Design Insights


rb-onepageIn the early days of my career, I did plenty of design and presentation work. Back then designers were a very catered bunch, but with the advent of technology and the growing trend of crowdsourcing, today’s freelancers seem to eke out a living doing what they love.

The days of big marketing departments have dwindled down to a mere paltry of what it once was. When I was employed at JP Morgan Investment Management (JPMIM) in the 90’s, we had 7 junior designers, two senior designers, six desktop publishers, six production people and two proof readers along with all the systems needed to produce high quality art work all in-house. I had many great collaborative experiences with the team that I worked with in the past.

Today, there are plenty of designers out there who enjoy designing and brainstorming new ideas and concepts. It’s important that firms recognize the talent found in their creatives. In general many firms do not value their creatives and see many of them as young, inexperience, the media has also added to the stereotype by portraying designers as slackers who whine and need to be catered to and quite often seen as expendable but that type of thinking is far from true and maybe its the reason behind this crowdsourcing explosion that has taken the internet by storm

It is vital that companies develop programs that bring creatives into their folds and make them part of their in-house marketing and design departments.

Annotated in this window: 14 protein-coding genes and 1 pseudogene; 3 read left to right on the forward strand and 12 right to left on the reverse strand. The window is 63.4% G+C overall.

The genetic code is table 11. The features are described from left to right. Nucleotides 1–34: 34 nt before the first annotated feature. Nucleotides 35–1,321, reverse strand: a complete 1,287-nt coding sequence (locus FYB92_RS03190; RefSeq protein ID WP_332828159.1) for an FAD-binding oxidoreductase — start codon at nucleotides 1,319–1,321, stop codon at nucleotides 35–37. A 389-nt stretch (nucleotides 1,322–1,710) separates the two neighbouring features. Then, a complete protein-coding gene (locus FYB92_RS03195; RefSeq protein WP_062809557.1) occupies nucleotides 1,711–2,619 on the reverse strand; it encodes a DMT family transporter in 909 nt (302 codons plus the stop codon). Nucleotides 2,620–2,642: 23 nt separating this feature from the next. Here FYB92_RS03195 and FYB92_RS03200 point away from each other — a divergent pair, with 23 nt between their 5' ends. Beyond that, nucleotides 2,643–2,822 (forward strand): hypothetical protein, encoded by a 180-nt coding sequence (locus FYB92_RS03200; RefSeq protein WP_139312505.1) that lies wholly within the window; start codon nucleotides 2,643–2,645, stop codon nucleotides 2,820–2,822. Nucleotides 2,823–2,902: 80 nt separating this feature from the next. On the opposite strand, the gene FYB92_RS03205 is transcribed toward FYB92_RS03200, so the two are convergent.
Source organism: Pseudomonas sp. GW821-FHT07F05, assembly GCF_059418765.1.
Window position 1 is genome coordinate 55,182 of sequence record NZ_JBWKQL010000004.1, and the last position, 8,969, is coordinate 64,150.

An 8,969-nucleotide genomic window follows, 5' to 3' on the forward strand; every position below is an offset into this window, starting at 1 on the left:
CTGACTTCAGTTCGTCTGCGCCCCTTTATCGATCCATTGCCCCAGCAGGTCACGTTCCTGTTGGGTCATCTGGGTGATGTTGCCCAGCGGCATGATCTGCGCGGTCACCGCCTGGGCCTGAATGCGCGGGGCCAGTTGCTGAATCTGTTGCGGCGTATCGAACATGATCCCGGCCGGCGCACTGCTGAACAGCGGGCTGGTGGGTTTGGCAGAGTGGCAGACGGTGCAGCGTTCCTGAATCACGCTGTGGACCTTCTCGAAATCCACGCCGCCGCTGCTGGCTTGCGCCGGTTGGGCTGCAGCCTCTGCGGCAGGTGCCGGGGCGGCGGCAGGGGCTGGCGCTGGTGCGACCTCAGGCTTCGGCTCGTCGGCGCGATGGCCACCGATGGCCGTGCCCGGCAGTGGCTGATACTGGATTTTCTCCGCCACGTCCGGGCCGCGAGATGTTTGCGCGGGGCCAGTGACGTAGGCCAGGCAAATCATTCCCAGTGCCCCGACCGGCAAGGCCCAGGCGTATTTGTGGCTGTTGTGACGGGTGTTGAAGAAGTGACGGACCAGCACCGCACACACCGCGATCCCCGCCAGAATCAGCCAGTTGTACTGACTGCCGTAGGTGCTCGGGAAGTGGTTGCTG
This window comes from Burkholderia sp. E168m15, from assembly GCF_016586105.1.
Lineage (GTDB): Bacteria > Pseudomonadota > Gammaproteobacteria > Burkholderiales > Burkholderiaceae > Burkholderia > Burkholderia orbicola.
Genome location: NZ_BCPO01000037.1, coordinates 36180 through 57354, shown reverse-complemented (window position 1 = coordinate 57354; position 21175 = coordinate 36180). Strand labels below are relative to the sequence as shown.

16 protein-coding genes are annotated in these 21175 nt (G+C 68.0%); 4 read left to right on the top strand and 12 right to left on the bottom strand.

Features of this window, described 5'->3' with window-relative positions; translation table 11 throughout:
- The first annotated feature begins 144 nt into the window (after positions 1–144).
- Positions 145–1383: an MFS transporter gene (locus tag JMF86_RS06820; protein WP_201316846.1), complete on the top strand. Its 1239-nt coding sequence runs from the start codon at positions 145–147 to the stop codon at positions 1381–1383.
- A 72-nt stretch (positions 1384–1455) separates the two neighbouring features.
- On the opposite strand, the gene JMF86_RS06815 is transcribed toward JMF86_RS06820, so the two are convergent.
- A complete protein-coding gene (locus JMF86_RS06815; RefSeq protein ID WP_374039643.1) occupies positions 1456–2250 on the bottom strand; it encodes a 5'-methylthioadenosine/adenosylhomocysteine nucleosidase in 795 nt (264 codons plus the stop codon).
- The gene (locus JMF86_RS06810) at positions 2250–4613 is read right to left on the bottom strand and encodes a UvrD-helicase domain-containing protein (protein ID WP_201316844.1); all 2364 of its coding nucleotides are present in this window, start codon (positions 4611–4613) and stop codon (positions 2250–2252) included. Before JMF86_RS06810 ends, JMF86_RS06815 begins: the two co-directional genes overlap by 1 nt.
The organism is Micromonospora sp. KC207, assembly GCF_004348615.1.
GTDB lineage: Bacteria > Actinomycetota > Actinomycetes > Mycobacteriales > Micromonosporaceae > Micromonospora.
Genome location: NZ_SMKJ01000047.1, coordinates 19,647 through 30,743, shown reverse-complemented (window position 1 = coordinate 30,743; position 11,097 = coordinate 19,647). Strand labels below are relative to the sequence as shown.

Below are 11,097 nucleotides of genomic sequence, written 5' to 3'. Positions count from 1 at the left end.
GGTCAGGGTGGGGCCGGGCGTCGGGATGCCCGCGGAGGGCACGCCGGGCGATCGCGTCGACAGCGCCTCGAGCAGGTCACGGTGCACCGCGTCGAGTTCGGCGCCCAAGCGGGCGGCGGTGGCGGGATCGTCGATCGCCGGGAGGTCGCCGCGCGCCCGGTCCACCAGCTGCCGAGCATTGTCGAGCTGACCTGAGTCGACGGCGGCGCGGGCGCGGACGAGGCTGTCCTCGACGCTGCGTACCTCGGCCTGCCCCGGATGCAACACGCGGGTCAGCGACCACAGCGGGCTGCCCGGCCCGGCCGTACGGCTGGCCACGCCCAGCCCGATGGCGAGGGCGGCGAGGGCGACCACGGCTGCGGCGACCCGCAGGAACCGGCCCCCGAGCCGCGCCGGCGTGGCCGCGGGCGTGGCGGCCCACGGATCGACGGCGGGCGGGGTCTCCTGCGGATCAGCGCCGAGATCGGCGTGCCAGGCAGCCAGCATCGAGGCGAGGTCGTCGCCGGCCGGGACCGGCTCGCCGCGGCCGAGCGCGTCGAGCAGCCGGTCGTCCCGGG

Whether a one-man department or a fully-staff operation with dozens of employees. Its critical to have an in-house design team or an agency that has worked with you for years and understands your corporate culture. They are in the best position to move your brand forward and revitalize your firm’s image.

In-house designers are sometimes not taken seriously but in the long-run the in-house designer is the person who will ensure the success of your corporate culture. When companies nurture their employees especially their creatives they are in essence investing in themselves for the future. The in-house designer will train all future creatives in graphic standards, they often are more discipline since they are already in a corporate environment and many of them have formal business training which makes them very equipped to handle not just design initiatives but presentations and other events where branding and image building is critical.

I started out working on wall street in the investment field for many years before I was trained to do graphic and web design. So when I came to J.P. Morgan I already had a formal business background, it is the combination of both backgrounds that have allowed me to work in public relations, public speaking, presentation work, print and web design, database marketing and social media.

This would not have been possible if the hiring manager back then at J.P. Morgan did not take a chance on me and since then I worked with many high profile companies helping them with their marketing and design initiatives. I am not unique in this regard, there are a long list of qualified creatives with good business training that would be an asset to a firm’s in-house marketing or design department.


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